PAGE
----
Nashville, TN – Tennessee farmers markets are giving customers what they want: access to as many fresh local products as possible through the cold weather months. Winter farmers markets and online market options are part of the national movement to make local and seasonal eating a viable choice year round.
Winter markets offer a wide variety of fresh produce that grows well in cooler weather, like broccoli, brussels sprouts, kale, carrots and cabbage. Autumn produce that stores well is also still available.
Practice preventive care with a diet rich in these Alzheimer’s foods to help slow the progression of the most common form of dementia.
Glendale, CA – The number of Americans with Alzheimer’s is projected to triple by 2050. While there isn’t a cure for Alzheimer’s, certain lifestyle changes can help prevent cognitive decline.
MySilverAge.com recommends three foods that can help prevent the onset of Alzheimer’s by enhancing brain function and keeping the mind sharp.
Nashville, TN – Green is the first color of spring, and greens are the first crops of the garden season. In Tennessee, spring starts with turnip and collard greens, plus all kinds of lettuces. Spinach, though, is perhaps the modern favorite spring green.
Famously nutritious, it’s also tender and sweet to eat from baby stage to full broad leaf. Spinach cooks quickly and can be successfully added to just about any savory dish for added color and nutrition.
Nashville, TN – It’s the most challenging time of the year for localvores: how does one stave off mealtime boredom when all that’s left of local produce are root vegetables and the occasional cabbage?
The answer lies in a pot of soup. Our bodies crave the warmth of soups and stews in wintertime. Even better, many wintertime ingredients like beans and yes, root vegetables, can be chameleons of flavor depending on spices and whether the soup is vegetable broth, meat broth, or cream based. It doesn’t take a professional chef to know that chicken noodle soup and beef stew are a tasty world apart.
Yonkers, NY – Nothing we eat is 100 percent safe, but there are easy ways to cut your risk of getting sick. The July 2012 issue of ShopSmart magazine, from the publisher of Consumer Reports, features an easy three-step guide with simple tips that can improve your food-cleaning and storing know-how. «Read the rest of this article»
Tennessee Department of Agriculture says Warm Spring gives State’s Farmers Markets, Statewide Market Tour Early Start
Tour to make stop at Clarksville’s Downtown Market July 28th
Nashville, TN – The wait is over, localvores. Despite a late cold snap that proved disastrous for some fruit crops in patchy spots across Tennessee, the three week warm spell that came before has farmers markets filling up with summer produce earlier than usual.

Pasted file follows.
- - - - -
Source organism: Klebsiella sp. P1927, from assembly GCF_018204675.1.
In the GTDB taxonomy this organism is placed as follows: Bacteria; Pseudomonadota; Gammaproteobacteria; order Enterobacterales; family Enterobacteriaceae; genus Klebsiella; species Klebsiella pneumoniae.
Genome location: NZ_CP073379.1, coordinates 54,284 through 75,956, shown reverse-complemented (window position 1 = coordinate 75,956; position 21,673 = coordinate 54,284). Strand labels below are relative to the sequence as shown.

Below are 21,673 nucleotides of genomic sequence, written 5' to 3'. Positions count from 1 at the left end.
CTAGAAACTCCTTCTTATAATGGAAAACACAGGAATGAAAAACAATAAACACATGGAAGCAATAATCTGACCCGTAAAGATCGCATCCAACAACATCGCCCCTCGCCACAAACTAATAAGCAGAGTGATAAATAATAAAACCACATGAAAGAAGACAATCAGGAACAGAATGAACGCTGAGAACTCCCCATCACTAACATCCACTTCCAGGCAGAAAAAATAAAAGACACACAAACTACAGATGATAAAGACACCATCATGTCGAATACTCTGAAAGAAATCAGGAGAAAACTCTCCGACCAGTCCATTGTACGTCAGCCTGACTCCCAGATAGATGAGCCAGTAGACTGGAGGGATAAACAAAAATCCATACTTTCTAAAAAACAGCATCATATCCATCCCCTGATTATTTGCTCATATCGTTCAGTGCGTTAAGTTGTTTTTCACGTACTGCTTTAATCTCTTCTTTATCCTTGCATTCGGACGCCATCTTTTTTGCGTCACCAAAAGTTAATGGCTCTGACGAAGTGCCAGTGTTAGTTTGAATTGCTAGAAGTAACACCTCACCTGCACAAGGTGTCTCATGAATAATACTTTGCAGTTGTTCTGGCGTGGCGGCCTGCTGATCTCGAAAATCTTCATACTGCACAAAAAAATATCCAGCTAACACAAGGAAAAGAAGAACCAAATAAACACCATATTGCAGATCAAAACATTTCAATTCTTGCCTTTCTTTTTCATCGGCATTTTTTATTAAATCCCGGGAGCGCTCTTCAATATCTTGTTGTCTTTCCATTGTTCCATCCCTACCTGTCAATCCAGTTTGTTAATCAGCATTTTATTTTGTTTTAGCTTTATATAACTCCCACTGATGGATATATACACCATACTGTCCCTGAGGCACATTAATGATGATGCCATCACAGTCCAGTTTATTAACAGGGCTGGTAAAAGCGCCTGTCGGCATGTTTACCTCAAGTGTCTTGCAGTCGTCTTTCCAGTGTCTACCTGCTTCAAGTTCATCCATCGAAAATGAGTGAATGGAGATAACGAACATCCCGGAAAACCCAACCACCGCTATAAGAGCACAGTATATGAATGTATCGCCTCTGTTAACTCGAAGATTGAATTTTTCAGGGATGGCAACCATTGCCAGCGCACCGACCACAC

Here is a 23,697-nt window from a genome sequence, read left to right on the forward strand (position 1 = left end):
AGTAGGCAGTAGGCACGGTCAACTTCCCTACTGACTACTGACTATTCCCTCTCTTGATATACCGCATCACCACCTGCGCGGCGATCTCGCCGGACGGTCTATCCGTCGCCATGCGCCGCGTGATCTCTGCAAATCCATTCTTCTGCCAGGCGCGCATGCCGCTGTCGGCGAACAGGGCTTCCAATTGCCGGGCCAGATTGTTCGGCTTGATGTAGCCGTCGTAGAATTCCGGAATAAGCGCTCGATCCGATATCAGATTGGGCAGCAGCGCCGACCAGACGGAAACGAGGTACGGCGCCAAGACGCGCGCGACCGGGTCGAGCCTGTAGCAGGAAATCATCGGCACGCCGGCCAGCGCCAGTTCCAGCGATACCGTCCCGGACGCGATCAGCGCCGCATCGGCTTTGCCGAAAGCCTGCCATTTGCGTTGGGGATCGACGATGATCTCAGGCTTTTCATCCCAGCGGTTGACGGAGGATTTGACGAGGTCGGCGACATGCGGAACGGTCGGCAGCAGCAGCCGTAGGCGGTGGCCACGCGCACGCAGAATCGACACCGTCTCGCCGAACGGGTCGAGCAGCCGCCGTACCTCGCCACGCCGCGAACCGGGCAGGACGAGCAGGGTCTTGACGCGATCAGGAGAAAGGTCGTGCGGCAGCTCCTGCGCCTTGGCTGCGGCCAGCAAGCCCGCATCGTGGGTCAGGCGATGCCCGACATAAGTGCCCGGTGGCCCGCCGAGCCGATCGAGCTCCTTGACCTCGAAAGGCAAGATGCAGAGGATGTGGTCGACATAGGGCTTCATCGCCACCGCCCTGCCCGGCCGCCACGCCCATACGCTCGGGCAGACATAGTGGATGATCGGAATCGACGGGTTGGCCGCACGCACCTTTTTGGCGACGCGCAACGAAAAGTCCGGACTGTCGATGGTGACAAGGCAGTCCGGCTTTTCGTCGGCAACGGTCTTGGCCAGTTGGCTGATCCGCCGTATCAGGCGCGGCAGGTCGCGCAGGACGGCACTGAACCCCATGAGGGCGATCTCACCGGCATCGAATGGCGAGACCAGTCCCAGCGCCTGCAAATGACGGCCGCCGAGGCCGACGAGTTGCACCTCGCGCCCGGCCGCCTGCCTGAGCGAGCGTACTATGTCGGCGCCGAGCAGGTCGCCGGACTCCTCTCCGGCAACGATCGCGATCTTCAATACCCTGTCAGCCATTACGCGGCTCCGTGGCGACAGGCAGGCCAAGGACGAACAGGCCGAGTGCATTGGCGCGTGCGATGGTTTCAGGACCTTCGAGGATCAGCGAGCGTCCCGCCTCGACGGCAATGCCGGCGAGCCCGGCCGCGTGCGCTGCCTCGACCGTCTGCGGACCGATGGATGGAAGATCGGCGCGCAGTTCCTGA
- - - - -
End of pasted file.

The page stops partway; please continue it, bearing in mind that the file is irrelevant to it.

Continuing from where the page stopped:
Pamela Bartholomew, agritourism and farmers markets coordinator for the Tennessee Department of Agriculture, reports that summertime favorites like yellow squash, zucchini, broccoli, cabbage and cucumbers are already being picked, and that homegrown tomatoes and sweet corn are not far behind. «Read the rest of this article»
Nashville, TN – “Phoning it in” is not necessarily a bad thing, at least when it comes to putting local foods on the table.
“Not everybody can be a farmer, but everybody can find farms, farmers markets and pick-your-own patches nearby,” says Pamela Bartholomew, agritourism coordinator with the Tennessee Department of Agriculture. “Smart phone scanners make finding fresh, local foods so easy, you can literally phone it in!” «Read the rest of this article»
Clarksville, TN – According to the Organic Consumers Association, a 1,000 acre U.S. corporate farm growing genetically engineered crops nets an average of $39.00 an acre. In contrast, a 4-acre family farm nets, on average, $1400 per acre. Small organic farms are proving to be even more profitable. Why? Because they are meeting the needs of a niche market and can charge a little more, they aren’t as reliant on oil, because they use fewer large machines, less pesticides and fertilizer. «Read the rest of this article»
The market this weekend will feature fresh produce including strawberries, asparagus, squash, carrots, cabbage, beets, tomatoes, peas, peppers, green beans, herbs, and much more.
You can also pick up plenty of potting plants and flowers, homemade soaps, delicious homemade baked goods, candles, honey, themed painted gourds, wood workings, stained glass works, stone crosses, cookbooks, and even a recipe or two.
The Downtown Market is open from 8:00 am – 1:00 pm every Saturday from May 15th – October 23rd.
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